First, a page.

Was die Einigung von Lima wirklich bedeutet

LIMA – Es war die Einigung, die jeder wollte, aber keiner besonders mochte. Früh am Sonntagmorgen ging in Lima, Peru, endlich die Klimawandelkonferenz der Vereinten Nationen zu Ende – über 24 Stunden später als geplant und nach heftigen Auseinandersetzungen in den letzten Tagen. Verhandlungsführer aus 196 Ländern haben einen Kompromiss zusammengeschustert, der dafür sorgt, dass die Welt auf dem Weg zu einem neuen Klimaabkommen in Paris nächstes Jahr auf Kurs bleibt, aber fast jeder war über das ein oder andere Zugeständnis unglücklich.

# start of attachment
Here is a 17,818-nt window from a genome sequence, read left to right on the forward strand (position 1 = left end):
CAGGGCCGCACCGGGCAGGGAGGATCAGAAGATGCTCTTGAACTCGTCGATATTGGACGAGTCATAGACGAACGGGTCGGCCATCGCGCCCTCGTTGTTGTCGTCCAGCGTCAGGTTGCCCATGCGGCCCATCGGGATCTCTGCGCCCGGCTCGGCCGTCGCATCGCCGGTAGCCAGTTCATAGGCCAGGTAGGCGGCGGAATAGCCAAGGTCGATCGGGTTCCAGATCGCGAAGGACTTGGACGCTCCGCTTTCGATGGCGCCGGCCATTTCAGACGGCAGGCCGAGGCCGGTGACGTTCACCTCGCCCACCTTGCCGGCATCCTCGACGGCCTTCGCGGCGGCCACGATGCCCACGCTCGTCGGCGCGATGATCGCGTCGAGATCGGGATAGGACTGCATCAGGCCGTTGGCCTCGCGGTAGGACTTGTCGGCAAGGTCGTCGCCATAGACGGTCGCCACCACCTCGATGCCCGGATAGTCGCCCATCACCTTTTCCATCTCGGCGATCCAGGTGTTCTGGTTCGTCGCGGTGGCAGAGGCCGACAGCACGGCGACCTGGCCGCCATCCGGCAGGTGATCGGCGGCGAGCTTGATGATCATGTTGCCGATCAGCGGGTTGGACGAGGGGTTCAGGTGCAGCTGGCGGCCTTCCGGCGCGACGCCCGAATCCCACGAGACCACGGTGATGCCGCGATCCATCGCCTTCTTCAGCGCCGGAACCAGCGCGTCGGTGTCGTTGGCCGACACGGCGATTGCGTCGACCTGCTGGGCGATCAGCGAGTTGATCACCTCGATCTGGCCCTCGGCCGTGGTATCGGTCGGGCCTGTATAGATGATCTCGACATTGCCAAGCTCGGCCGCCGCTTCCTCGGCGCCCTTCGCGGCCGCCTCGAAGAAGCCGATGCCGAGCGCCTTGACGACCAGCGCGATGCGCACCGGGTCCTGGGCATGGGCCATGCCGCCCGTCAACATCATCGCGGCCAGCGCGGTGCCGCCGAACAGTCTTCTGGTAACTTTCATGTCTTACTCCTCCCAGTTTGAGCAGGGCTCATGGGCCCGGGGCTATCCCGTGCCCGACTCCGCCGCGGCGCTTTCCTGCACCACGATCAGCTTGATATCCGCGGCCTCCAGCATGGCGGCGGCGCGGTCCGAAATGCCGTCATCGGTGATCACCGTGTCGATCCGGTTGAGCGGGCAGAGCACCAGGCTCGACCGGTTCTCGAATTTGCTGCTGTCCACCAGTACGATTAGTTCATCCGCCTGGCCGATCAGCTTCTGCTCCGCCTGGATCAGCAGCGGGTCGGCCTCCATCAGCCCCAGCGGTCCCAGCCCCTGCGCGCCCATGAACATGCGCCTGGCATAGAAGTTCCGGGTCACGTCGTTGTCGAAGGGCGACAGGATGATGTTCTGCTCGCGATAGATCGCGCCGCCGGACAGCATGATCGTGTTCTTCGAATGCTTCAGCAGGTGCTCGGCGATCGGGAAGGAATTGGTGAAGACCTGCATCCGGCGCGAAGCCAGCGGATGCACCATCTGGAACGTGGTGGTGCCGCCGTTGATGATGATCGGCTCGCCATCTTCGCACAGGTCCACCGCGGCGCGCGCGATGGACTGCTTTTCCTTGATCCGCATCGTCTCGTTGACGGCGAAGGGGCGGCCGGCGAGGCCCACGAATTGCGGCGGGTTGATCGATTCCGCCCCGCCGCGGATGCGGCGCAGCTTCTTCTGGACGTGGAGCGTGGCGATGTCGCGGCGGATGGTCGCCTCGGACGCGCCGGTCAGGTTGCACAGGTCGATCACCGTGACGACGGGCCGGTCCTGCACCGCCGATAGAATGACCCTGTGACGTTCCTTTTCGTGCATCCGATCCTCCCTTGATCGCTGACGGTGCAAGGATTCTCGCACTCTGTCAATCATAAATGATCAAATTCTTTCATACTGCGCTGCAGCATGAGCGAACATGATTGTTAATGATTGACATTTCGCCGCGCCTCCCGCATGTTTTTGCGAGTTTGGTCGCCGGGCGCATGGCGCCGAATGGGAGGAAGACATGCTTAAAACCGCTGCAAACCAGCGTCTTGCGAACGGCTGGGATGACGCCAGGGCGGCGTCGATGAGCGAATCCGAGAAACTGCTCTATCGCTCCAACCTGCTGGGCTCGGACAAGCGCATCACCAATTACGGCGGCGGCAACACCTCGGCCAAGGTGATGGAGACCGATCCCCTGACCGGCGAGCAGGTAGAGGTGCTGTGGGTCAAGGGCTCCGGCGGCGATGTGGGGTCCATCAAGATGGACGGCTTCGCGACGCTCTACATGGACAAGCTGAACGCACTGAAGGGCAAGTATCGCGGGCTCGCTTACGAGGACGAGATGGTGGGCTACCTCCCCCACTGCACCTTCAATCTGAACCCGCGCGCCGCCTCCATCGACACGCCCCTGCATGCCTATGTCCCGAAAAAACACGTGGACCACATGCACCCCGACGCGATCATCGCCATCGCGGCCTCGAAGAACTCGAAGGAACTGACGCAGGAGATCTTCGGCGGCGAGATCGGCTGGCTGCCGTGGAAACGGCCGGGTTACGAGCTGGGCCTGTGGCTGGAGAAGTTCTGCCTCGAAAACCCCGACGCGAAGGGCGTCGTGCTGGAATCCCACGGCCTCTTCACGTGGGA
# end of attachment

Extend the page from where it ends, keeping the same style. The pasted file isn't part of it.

Ein Großteil der Kritik an der Einigung geht allerdings am Punkt vorbei. Die Vereinbarung von Lima hat viele Schwächen. Aber gleichzeitig stellt sie beim Versuch, ein umfassendes globales Klimaabkommen zu formen, einen grundlegenden Durchbruch dar.

Die Konferenz von Lima hatte zwei Ziele. Das erste war, einen Entwurf des Verhandlungstextes für Paris 2015 zu erstellen. Dieses Ziel wurde erreicht – aber nur in Form eines großen, 37 Seiten umfassenden Dokuments, das jede denkbare Option enthält, die die Länder nächstes Jahr berücksichtigt sehen möchten. Die Delegierten haben, getreu dem alten Grundsatz „Warum heute tun, was man auch auf morgen verschieben kann“, gar nicht erst versucht, die unterschiedlichen Möglichkeiten zu verhandeln.

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